ENGINE: 2.2-litre, 4-cyl, 16v, #4B11 engine built by #TrevTec , #AMS-900X turbo kit, AMS front-mount intercooler and hardpiping, #AMS 3in cat-back exhaust, AMS fuel rail and fuel pressure regulator, AMS motor mounts, ACL race bearings, #ARP main studs, CP 90mm pistons, #Cosworth 90mm head gasket, Ferrea oversized valves, FIC 2150cc injectors, Golden Eagle sleeves, Grimspeed 3-port electronic boost controller, GSC S2 cams, Manley I-beam rods, Mishimoto radiator cap, gauge and hoses, #Mishimoto 10in slim fan, #Password JDM dress-up bolts and carbon-fibre ignition cover, #Supertech dual valve springs/retainers, TiAL QR blow-off valve, Merrill performance catch can, Walbro 450lph fuel pump

    TRANSMISSION: 6-speed manual gearbox with Exedy triple-plate clutch, Jacks Transmissions ultimate final drive

    SUSPENSION: #KW 2-way adjustable Clubsport coilovers, Agency Power rear lower control arms and anti-roll bar drop links, Cusco front and rear strut braces, Cobb front anti-roll bar, Whiteline rear anti-roll bar

    BRAKES: Stoptech big brake kits front and rear

    WHEELS & TYRES: 11.5x18in ISS Forged FM-10R Spec B 3-piece wheels with 295/35/18 BF Goodrich Rival tyres

    EXTERIOR: Varis carbon-fibre wide-body kit, front splitter and dual hyper canards, AMS carbon-fibre roof, Aeromotion R2 static wing, Ralliart tail lights, Seibon carbonfibre bonnet and boot lid, Carolina blue pearl paint, custom Time Attack livery

    INTERIOR: Agency Power short shifter, AMS shift knob, AMS small battery kit, custom black suede dash, arm rest and shift boot with blue stitching, custom carbon-fibre gauge cluster, Glowshift boost gauge, Innovate Motorsports LC-1 DB gauge, NRG black suede steering wheel, Recaro Pro Hans racer seat, Takata 4-point harnesses, Works Bell hub, 6-point weld-in rollcage

    THANKS: Team Hybrid, Founder/President James Lin, LV Chapter Director Archie Concon, Scott Dean, Jesse Ramirez, Hybrid Hunnyz, BFGoodrich, Mishimoto, Meguiar’s, K&N, NRG, Sony, Seibon, Exedy, Bulletproof Automotive, Grafik Impact, Trevor from Trevtec, Pete Makowski and also my mom, dad, brother, family and friends for all their support!

    ‘A CUSTOM WELD-IN ROLLCAGE WAS INSTALLED TO MEET TIME ATTACK REGS’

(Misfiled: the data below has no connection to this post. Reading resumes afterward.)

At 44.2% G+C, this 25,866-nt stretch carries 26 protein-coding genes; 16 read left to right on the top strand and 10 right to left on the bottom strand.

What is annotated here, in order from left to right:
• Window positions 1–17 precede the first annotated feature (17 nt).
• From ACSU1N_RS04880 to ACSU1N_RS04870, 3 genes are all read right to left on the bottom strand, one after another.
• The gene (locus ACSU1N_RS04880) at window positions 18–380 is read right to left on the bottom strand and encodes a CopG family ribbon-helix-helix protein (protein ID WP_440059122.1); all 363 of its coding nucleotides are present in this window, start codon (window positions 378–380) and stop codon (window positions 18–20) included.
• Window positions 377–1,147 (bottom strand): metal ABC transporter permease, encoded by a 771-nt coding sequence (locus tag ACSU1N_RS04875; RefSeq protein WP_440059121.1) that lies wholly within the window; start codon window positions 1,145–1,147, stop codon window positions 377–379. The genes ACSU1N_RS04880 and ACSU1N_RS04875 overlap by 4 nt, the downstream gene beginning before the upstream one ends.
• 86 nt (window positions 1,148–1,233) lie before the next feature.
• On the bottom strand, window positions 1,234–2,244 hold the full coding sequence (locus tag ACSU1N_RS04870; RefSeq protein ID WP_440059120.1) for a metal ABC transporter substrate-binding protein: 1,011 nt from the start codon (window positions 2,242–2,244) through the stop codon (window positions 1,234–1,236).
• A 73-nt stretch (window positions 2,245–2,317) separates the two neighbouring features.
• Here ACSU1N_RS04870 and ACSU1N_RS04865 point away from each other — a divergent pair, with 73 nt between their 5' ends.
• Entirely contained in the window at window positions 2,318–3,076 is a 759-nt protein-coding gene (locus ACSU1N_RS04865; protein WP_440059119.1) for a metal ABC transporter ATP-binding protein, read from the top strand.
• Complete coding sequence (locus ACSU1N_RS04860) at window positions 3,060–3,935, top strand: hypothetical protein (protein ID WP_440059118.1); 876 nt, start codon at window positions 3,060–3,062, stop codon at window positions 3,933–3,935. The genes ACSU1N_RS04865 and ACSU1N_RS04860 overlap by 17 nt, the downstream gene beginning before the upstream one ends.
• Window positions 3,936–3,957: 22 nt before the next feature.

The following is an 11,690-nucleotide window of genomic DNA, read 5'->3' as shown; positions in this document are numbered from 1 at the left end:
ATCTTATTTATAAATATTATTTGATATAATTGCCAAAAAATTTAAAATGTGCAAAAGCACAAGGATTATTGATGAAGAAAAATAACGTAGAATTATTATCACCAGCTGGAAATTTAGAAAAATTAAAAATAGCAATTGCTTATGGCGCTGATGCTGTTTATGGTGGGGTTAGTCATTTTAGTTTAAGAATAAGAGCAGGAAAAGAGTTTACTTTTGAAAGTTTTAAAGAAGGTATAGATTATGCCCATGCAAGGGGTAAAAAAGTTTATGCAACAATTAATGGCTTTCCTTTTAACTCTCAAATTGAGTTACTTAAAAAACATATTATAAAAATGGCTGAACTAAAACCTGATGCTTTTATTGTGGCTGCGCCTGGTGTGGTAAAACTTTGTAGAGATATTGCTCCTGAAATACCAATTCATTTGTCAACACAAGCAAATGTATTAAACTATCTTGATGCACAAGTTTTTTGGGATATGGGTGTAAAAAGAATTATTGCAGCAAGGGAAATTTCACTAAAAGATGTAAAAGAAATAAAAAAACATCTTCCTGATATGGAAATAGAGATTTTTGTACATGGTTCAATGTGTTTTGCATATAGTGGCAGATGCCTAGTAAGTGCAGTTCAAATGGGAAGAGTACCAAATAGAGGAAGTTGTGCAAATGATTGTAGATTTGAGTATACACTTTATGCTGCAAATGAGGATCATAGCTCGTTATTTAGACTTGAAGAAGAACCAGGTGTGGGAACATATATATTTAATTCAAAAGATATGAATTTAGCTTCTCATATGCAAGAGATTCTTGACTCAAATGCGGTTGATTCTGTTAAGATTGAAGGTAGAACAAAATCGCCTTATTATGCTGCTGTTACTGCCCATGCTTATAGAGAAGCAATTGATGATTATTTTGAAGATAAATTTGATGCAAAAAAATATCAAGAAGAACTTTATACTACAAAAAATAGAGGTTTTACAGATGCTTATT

OH CAROLINA!

    The Carolina blue paint that covers the EVO is inspired by Eric’s favourite BMX bike that he had as a kid. the searing blue hue accentuates the lines of the awesome varis widebody kit, which is actually made of lightweight carbon-fibre. Combined with a varis vsdc carbon front splitter and varis carbon dual hyper canards the front end looks proper aggro! But that’s not all of the exotic black weave, as Eric’s Evo also has an AMS carbon roof and seibon vented carbon bonnet and boot lid! For a similar hardcore Japanese tuner-look for your Evo, check out www.indigo-gt.com. Based in tredegar, south wales. Indigo GT is a licenced varis dealer and has form for supplying these awesome aero kits to some of the hottest cars in the UK.
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    THE BIG PICTURE

    With a wide-body kit, #4WD and the small matter of 840 turbocharged horsepower, this #BMW E46 is a ferocious machine. It might look outlandish, but this E46 Saloon has more than enough go to back up its show… Words: Daniel Bevis. Photos: Patrik Karlsson.

    Here’s an idea that you may have considered before: what’s the future of your car after you get rid of it? Assuming that you’re not planning to keep your jamjar until it crumbles away into dust, there’s a fair chance that you’ll sell it at some point – and then what? It’s actually a very big question, as cars are such personal and emotive things, there are memories, sensory touchpoints and stories tied up in them that your brain cleverly locks away, ready to spring back on you at surprising moments.

    When I see the dash vents on a Mk1 Cavalier, the faux-wood trim on the doors of a late-Eighties Rover Vitesse or the barrel speedo of a #Citroen-CX , I’m suddenly a child again. There’s a certain smell in the Magic Tree range that instantly transports me back into my first 205 GTI. And the tactile fragility of an early-Seventies BMW 2002 door handle puts me right there in my old road-rally Touring, all Redex and steamy windows.


    My point is this: picture a car that your parents had as a kid – that old load-lugger that drove you to school, took you to see grandma and down to the supermarket for the weekly shop, ferried you about on those joy-strewn family holidays. Imagine if, after all of those miles of family life, someone bought that car, your car, your memories, and turned it into a bonkers race machine. It’s quite a thought, isn’t it? Jarring and strange, but exciting too. Something you know intimately, transformed into something alien.

    With this in mind, there must be a family somewhere in Sweden who have no idea that their old BMW has turned into a supercar-slaying turbo nutter. Their intrepid old four-door E46, that saw them through over a quarter of a million faithful kilometres, has changed from a dependable old workhorse into a rejuvenated, frightening whippet with aggression in spades and a healthy disdain for the rules. Sure, it looks similar in profile, but there’s all sorts going on beneath the surface – that insane rear wing, a triumph of functionality, is merely the cherry on a flavoursome cake.